The smaller ceramics that you see in Uzbekistan are mostly the traditional toys of legendary-zoomorphic themes, statuettes, genre souvenirs that are popular with Uzbeks and tourists alike. Once seen, these ceramic toys are hard to forget. And whether it be a traditional crimson-yellow pennywhistle by Khamro Rakhimova from hamlet Uba, or bright ethnographic, humorous statuettes by A. Mukhtarov from Samarkand, each of them embodies the love of the Uzbek people for bright cheerful decorative styles.

Copper-embossed articles have been popular among the local population since olden times. Alongside their utilitarian function, they are much valued as decorative items. Embossed copperware is often exhibited on shelves as part of the decorative furniture of the house.

Over time local styles of this ancient art of embossing have developed, characterized by specific forms, and technical and artistic methods. The Uzbek embossing incorporates different engraving techniques. The deeper engraving is called kandakori, the less deep, straight engraving chizma. Along with embossing, Uzbek masters use punching - shabaka.

Best known are the works of the Bukhara and Khiva embossers, distinguished by beauty and plasticity of forms, strict accuracy and harmony of ornamental motifs, and depth of embossing.

A less prominent though important branch of metal-working in Uzbekistan is the art of knife-making. The knives are highly sharpened and kept in leather sheaths decorated with metallic plates, embroidery, applique, or painting. Such knives are called ghuldor pichok, meaning 'elegant, decorated knife'. The forms are various. The blades differ according to where they are made: narrow or wide, straight or curved, as do the hafts: single-piece or composite, wooden or bone, encrusted or painted. Of the ancient centres of artistic knife-making there remain prominent schools in Chust in the Fergana valley and Khiva in Khorezm.

Fabric design in Uzbekistan is an outstanding example of folk art. In it past and present are wonderfully combined - the traditions of ancient folk art woven together with the knowledge and understanding of modern times. The art of decorative fabric acts as a kind of history book, reflecting its centuries-old development, and embodying the creative work of many thousands of talented masters and artists. In the second half of 19th century, in many cities and settlements (Marghilan, Namangan, Bukhara, Andizhan, Samarkand, Kitab, Gizhduvan, Urghut, Besharyk), miscellaneous plain and patterned hand-made cotton, silk, half-silk fabrics of simple and complex texture were developed. They were used for clothes and house decoration. Thick, cotton and silk, nap velvet - bakhmal, moire repp - adras, bekasab, and banoras, the finest and lightest silk shawls - kalgai, rustling and chatoyant shokhs - kanauses; uniquely picturesque, original in their contrast range and harmony of colour, satins, yakruya, khan-atlases; Fergana and Samarkand coverlets with their misty and gentle patterns were particularly famous. The ornamentation on these fabrics consisted primarily of stripes and patterns, noted for their indistinct, fuzzy outlines. This technique in Central Asia is called abrbandi, and the fabrics abr.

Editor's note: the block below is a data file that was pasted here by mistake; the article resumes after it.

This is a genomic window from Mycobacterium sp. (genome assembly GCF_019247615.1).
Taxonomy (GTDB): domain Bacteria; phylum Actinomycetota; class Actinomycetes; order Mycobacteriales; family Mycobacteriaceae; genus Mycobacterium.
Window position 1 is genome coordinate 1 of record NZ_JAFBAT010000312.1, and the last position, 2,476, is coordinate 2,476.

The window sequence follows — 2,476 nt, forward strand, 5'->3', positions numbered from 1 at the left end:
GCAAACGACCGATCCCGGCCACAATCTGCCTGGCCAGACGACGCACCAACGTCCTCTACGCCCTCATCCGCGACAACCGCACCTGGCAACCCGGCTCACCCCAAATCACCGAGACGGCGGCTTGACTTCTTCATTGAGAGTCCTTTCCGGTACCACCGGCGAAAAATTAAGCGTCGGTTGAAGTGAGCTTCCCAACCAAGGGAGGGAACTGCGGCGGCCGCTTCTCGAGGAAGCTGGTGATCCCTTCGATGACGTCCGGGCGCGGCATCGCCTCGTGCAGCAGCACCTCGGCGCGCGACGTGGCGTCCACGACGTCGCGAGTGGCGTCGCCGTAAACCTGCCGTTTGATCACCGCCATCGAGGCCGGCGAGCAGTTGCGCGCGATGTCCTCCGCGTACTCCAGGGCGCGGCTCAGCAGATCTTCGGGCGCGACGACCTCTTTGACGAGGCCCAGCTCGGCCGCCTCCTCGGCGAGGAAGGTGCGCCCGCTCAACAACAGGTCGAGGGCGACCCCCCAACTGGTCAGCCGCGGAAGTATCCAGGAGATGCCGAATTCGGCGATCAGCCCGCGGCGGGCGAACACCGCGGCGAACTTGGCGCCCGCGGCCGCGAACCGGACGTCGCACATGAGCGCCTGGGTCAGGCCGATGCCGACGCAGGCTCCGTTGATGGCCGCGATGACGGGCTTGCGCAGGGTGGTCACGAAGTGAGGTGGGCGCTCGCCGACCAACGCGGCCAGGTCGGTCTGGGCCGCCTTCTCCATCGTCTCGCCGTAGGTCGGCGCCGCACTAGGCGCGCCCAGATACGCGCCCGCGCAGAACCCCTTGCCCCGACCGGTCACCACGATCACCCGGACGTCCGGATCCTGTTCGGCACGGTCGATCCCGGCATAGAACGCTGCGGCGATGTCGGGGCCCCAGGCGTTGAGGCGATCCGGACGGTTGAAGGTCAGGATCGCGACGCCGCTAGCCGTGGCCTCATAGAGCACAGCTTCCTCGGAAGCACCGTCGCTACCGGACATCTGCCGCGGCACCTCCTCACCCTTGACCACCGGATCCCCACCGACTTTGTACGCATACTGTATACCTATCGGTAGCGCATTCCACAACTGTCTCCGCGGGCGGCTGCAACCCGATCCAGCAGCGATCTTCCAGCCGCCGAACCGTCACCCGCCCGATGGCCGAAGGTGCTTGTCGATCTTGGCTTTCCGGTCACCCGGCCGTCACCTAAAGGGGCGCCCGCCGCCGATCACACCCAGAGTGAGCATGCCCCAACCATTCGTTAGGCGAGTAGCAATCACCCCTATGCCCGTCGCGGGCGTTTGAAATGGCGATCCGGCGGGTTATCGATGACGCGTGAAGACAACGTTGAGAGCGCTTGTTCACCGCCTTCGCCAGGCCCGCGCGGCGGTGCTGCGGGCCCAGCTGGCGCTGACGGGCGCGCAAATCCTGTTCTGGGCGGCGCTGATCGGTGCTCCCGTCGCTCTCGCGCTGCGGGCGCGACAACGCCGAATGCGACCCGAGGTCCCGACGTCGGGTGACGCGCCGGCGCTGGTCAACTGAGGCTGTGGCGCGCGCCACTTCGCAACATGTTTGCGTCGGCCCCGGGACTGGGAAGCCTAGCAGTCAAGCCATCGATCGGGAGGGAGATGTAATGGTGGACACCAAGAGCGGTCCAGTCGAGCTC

The manufacture of printed fabrics was widespread among the nations living in what is now Uzbekistan. Printed tablecloths, curtains, blankets, shawls, high-quality fabrics for women's dresses, different coverlets including horsecloths, even funeral shrouds, and other printed articles had both practical functions and served as household decoration. Bukhara and adjacent settlements were famed for this art. The finest works were produced by masters of Urghut, Shakhrisabz, Samarkand, Katta-Kurghan, Fergana, Tashkent; printed fabrics from Khorezm were notable for their originality.